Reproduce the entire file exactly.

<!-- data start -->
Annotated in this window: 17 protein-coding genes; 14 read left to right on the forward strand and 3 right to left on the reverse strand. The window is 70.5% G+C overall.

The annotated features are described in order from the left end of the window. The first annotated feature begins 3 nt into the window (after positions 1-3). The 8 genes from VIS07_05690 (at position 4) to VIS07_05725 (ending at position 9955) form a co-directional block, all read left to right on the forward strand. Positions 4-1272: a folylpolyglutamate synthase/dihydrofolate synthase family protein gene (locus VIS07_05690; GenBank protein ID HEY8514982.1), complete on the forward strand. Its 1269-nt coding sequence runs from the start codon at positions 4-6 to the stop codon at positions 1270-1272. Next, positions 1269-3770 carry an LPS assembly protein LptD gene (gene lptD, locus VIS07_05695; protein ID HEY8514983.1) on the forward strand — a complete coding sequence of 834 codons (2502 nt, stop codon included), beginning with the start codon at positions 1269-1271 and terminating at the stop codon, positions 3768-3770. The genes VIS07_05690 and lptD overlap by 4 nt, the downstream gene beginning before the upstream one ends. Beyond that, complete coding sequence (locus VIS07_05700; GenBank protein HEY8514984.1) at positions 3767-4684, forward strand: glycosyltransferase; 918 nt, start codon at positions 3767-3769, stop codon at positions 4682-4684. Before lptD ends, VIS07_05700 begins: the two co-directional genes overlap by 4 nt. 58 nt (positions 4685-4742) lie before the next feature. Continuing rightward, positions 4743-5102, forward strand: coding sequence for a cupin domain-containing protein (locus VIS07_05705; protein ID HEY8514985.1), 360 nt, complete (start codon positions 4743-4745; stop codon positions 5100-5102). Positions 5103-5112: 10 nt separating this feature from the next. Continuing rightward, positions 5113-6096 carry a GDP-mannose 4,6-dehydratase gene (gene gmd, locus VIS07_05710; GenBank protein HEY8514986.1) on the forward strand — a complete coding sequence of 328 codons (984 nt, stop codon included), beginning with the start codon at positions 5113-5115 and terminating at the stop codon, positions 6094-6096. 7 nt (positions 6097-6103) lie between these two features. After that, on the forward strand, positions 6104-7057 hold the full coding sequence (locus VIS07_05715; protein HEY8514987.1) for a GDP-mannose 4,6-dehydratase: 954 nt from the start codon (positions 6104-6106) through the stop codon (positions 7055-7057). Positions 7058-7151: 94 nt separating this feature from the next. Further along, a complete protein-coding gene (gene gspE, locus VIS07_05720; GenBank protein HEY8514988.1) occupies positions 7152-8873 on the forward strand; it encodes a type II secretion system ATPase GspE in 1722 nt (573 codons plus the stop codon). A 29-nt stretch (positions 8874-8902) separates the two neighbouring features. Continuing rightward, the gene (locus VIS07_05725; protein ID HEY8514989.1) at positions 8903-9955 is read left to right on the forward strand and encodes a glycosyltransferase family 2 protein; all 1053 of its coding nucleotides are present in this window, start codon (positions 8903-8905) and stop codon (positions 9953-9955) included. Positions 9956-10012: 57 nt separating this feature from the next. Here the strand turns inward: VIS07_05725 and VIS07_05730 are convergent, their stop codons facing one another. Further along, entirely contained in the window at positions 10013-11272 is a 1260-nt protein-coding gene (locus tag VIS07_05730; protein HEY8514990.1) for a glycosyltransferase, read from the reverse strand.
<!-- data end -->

Annotated in this window: 17 protein-coding genes; 14 read left to right on the forward strand and 3 right to left on the reverse strand. The window is 70.5% G+C overall.

The annotated features are described in order from the left end of the window. The first annotated feature begins 3 nt into the window (after positions 1-3). The 8 genes from VIS07_05690 (at position 4) to VIS07_05725 (ending at position 9955) form a co-directional block, all read left to right on the forward strand. Positions 4-1272: a folylpolyglutamate synthase/dihydrofolate synthase family protein gene (locus VIS07_05690; GenBank protein ID HEY8514982.1), complete on the forward strand. Its 1269-nt coding sequence runs from the start codon at positions 4-6 to the stop codon at positions 1270-1272. Next, positions 1269-3770 carry an LPS assembly protein LptD gene (gene lptD, locus VIS07_05695; protein ID HEY8514983.1) on the forward strand — a complete coding sequence of 834 codons (2502 nt, stop codon included), beginning with the start codon at positions 1269-1271 and terminating at the stop codon, positions 3768-3770. The genes VIS07_05690 and lptD overlap by 4 nt, the downstream gene beginning before the upstream one ends. Beyond that, complete coding sequence (locus VIS07_05700; GenBank protein HEY8514984.1) at positions 3767-4684, forward strand: glycosyltransferase; 918 nt, start codon at positions 3767-3769, stop codon at positions 4682-4684. Before lptD ends, VIS07_05700 begins: the two co-directional genes overlap by 4 nt. 58 nt (positions 4685-4742) lie before the next feature. Continuing rightward, positions 4743-5102, forward strand: coding sequence for a cupin domain-containing protein (locus VIS07_05705; protein ID HEY8514985.1), 360 nt, complete (start codon positions 4743-4745; stop codon positions 5100-5102). Positions 5103-5112: 10 nt separating this feature from the next. Continuing rightward, positions 5113-6096 carry a GDP-mannose 4,6-dehydratase gene (gene gmd, locus VIS07_05710; GenBank protein HEY8514986.1) on the forward strand — a complete coding sequence of 328 codons (984 nt, stop codon included), beginning with the start codon at positions 5113-5115 and terminating at the stop codon, positions 6094-6096. 7 nt (positions 6097-6103) lie between these two features. After that, on the forward strand, positions 6104-7057 hold the full coding sequence (locus VIS07_05715; protein HEY8514987.1) for a GDP-mannose 4,6-dehydratase: 954 nt from the start codon (positions 6104-6106) through the stop codon (positions 7055-7057). Positions 7058-7151: 94 nt separating this feature from the next. Further along, a complete protein-coding gene (gene gspE, locus VIS07_05720; GenBank protein HEY8514988.1) occupies positions 7152-8873 on the forward strand; it encodes a type II secretion system ATPase GspE in 1722 nt (573 codons plus the stop codon). A 29-nt stretch (positions 8874-8902) separates the two neighbouring features. Continuing rightward, the gene (locus VIS07_05725; protein ID HEY8514989.1) at positions 8903-9955 is read left to right on the forward strand and encodes a glycosyltransferase family 2 protein; all 1053 of its coding nucleotides are present in this window, start codon (positions 8903-8905) and stop codon (positions 9953-9955) included. Positions 9956-10012: 57 nt separating this feature from the next. Here the strand turns inward: VIS07_05725 and VIS07_05730 are convergent, their stop codons facing one another. Further along, entirely contained in the window at positions 10013-11272 is a 1260-nt protein-coding gene (locus tag VIS07_05730; protein HEY8514990.1) for a glycosyltransferase, read from the reverse strand.